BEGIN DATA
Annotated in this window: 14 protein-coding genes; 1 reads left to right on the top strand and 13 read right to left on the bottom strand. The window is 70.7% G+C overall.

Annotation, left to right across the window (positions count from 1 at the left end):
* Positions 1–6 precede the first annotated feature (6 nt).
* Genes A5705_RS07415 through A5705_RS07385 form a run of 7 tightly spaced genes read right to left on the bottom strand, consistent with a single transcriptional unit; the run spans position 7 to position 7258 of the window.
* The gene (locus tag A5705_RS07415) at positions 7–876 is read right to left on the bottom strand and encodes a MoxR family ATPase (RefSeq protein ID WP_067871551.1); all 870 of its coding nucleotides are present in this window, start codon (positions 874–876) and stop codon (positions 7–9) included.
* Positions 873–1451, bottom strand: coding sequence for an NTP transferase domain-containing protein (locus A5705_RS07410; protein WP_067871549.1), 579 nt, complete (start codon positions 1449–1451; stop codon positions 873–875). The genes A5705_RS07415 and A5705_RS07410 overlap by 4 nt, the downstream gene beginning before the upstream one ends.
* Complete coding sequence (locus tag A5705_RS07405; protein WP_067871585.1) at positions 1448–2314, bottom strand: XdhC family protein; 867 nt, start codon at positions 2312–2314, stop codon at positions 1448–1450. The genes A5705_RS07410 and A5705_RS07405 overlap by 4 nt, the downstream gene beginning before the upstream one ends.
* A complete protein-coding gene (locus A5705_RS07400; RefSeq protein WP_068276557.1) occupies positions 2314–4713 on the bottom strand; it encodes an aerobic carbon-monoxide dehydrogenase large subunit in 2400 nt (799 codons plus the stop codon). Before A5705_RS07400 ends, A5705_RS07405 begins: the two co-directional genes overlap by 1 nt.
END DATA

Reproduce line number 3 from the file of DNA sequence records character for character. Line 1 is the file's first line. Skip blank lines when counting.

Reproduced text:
* Positions 1–6 precede the first annotated feature (6 nt).